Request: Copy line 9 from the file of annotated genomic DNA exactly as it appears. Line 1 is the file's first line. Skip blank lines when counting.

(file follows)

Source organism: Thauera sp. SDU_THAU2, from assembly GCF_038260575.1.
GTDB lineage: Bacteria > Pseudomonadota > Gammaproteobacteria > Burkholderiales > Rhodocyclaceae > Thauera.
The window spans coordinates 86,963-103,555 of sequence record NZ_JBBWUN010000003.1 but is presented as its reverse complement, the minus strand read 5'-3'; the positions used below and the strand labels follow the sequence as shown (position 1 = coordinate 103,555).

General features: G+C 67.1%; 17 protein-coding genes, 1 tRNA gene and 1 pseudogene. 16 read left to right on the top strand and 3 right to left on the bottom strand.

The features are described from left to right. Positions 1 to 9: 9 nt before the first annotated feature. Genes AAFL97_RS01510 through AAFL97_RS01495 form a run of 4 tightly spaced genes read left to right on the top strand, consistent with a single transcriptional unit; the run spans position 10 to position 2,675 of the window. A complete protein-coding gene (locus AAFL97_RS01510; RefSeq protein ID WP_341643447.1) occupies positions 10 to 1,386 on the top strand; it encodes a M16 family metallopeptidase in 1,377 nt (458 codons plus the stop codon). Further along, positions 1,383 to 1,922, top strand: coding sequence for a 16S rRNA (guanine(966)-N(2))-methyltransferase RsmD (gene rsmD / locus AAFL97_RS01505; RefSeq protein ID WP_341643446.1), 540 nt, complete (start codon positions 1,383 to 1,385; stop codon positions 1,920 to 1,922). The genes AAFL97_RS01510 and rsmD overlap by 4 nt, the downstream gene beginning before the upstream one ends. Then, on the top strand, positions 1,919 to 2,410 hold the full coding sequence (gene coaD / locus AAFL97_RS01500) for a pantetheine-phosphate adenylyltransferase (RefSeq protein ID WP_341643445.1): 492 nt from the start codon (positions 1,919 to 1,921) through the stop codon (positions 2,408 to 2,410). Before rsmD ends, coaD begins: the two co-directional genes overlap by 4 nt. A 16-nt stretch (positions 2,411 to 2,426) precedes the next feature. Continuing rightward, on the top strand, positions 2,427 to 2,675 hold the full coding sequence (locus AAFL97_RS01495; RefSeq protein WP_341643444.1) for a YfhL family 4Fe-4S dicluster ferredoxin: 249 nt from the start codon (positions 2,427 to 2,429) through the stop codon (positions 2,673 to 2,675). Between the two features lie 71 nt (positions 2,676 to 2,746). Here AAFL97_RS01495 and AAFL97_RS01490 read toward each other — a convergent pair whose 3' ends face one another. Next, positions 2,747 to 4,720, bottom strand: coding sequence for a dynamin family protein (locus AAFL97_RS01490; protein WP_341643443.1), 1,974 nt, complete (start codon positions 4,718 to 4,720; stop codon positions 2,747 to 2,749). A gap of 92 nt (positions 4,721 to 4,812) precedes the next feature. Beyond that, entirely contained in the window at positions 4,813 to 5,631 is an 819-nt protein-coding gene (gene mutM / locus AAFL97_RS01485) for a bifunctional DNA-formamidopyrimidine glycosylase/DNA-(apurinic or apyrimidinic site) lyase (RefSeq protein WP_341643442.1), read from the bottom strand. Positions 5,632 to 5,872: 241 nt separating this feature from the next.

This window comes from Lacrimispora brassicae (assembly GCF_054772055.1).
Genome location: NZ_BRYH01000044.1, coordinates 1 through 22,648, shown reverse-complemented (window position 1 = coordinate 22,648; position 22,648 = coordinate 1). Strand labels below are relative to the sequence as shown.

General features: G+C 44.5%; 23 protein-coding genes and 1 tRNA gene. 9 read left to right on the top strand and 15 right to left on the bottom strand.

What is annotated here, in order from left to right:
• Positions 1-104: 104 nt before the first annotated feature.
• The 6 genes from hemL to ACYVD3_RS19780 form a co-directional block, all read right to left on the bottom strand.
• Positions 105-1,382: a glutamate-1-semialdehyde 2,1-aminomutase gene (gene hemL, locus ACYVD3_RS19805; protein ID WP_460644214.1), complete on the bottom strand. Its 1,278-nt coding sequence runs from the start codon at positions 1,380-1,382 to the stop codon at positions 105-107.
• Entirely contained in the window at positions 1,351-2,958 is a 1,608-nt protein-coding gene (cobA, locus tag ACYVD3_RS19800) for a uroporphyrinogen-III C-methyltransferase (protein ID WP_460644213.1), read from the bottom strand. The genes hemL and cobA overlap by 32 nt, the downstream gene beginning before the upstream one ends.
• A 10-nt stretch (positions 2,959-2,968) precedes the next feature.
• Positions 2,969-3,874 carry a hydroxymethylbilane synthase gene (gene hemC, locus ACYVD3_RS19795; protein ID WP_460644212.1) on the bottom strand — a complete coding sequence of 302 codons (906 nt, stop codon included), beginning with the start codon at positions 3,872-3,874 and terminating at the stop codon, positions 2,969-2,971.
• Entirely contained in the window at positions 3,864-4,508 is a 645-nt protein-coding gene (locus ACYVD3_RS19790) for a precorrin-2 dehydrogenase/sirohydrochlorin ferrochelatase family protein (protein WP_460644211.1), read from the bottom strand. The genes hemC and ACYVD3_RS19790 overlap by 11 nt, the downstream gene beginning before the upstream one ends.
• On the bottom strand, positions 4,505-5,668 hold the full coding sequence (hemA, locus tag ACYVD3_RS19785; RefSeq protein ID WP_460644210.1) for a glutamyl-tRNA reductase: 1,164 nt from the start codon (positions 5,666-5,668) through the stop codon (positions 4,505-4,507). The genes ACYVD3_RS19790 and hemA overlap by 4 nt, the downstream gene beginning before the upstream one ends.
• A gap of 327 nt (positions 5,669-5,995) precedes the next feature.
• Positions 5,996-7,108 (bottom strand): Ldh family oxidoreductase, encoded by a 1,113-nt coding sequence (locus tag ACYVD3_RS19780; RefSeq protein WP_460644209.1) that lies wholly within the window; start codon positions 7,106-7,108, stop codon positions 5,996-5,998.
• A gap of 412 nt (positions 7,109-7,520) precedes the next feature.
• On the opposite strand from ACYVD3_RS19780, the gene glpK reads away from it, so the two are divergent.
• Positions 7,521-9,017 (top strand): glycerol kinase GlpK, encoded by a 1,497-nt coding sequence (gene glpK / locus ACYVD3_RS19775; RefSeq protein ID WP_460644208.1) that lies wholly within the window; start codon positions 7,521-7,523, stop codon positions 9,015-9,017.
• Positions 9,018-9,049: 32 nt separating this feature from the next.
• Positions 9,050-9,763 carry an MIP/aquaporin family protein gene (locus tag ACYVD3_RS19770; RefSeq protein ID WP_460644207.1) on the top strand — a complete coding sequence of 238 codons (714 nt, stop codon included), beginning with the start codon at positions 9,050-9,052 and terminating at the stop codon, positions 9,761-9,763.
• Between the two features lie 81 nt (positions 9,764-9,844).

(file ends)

What is annotated here, in order from left to right: